Is this short sighted? Possibly, but there just isn't the public draw currently. If you had the money, could somehow pull off city centre berthing (when all the marinas are privately owned unlike Cherbourg), and build up a public spectacle (like the taste of tassie in Hobart) around the event, maybe you could build something that would have an economic return, but theres a lot of up front cost and risk for something that currently, doesn't draw crowds.

 

13 minutes ago, Quagers said:

Refusing to call the new race a Fastnet race is IMHO petty, RORC have been custodians of this race for almost 100 years and have undoubtedly made it what it is today. They absolutely have the right to do this if they think it is in the best interests of the race, which I agree it is. The course retains all the elements that make Fastnet what it is so nothing at all is 'lost.

If RORC would give up the title "The Fastnet" race that would be a fair comment, there are many races around the Fastnet rock and RORC have pressured them to not use the name, despite it being the name of a landmark. By changing the course away from its origins, it is no longer "The Fastnet" just "another Fastnet race".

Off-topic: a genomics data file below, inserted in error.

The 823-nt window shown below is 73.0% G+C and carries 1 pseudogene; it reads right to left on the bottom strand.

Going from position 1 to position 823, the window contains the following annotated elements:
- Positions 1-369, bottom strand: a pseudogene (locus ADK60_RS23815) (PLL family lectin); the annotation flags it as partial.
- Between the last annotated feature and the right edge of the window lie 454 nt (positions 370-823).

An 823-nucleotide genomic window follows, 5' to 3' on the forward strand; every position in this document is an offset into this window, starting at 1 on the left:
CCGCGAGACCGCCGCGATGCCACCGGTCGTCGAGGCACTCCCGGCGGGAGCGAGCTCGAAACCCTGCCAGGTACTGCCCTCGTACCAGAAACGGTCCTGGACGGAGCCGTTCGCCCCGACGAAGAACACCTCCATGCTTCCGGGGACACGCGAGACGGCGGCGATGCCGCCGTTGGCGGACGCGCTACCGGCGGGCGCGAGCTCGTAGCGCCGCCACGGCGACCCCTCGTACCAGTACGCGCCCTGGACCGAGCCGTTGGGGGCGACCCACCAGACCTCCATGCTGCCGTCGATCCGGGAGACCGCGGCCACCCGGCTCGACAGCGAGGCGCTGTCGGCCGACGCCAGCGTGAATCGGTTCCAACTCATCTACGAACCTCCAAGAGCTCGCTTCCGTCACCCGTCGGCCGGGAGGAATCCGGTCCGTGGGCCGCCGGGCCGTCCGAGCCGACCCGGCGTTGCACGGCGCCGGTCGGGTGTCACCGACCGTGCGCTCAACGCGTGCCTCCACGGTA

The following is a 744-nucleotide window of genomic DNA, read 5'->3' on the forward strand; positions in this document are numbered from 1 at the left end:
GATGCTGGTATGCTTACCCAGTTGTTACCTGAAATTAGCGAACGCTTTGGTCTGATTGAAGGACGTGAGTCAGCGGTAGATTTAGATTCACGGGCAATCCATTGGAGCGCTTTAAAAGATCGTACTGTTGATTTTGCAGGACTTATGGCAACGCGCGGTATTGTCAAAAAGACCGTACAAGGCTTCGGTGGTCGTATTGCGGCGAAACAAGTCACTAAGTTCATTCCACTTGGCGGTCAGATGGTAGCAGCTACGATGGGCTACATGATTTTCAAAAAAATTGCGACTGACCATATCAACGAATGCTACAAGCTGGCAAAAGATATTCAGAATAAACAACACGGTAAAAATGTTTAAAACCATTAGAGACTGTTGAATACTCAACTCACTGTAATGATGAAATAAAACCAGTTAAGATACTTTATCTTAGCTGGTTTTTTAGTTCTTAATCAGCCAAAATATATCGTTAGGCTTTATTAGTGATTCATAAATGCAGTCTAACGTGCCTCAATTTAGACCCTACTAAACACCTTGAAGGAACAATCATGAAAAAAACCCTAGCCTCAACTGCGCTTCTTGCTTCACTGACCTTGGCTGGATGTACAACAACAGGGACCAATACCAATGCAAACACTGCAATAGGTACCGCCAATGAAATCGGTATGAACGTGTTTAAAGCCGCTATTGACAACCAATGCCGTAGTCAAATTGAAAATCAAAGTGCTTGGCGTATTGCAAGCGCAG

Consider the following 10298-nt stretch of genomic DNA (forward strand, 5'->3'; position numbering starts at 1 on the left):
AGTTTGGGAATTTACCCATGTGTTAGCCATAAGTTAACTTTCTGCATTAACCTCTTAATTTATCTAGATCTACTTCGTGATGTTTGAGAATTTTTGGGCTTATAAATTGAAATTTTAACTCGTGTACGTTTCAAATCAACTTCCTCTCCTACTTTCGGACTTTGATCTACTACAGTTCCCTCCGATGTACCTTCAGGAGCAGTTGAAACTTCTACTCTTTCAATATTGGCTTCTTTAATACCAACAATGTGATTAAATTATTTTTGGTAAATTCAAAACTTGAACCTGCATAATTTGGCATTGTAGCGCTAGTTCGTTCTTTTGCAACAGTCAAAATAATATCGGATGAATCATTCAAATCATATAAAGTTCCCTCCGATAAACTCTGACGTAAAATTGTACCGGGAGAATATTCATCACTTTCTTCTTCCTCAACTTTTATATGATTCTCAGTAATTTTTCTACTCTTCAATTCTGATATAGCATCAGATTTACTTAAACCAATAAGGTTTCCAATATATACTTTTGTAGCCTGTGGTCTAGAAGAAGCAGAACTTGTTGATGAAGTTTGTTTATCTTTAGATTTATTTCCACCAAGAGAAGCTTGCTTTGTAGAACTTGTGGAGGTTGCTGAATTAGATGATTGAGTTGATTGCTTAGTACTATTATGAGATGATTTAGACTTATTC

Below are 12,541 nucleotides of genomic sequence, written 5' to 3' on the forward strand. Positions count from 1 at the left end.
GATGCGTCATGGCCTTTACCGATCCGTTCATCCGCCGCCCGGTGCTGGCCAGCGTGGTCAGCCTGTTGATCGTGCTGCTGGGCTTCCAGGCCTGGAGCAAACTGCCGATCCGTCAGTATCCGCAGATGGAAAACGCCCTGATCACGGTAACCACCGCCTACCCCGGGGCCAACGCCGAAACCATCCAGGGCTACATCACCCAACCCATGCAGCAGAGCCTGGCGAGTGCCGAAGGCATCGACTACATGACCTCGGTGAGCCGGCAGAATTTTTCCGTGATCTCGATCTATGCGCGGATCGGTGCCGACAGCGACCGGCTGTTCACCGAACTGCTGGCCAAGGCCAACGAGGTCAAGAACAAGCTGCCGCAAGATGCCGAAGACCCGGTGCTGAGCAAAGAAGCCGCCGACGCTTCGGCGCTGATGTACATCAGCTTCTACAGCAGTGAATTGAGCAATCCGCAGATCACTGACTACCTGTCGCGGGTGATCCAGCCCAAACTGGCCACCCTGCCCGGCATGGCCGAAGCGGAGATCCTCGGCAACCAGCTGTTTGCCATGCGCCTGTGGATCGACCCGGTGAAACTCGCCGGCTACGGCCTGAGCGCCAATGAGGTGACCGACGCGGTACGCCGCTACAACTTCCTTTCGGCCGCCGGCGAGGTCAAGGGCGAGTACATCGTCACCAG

The ORC (before it was royal) was founded at the RWYC after the first race, and the deed of gift for "The Fastnet" challenge cup states:

Quote

I have given a Challenge Cup to be sailed for yearly over the Fastnet Course which we chose this year and proved to be most satisfactory. It so happens that I am the holder of the Cup for the year, and it would give me great pleasure if the Committee of the Royal Western Yacht Club would consent to keep it with the other silver in the dining room … Under the conditions of the deed of the gift, should the Ocean Racing Club cease to exist or no race be held over the course during three successive years the Cup passes to the Royal Western Yacht Club at my death.’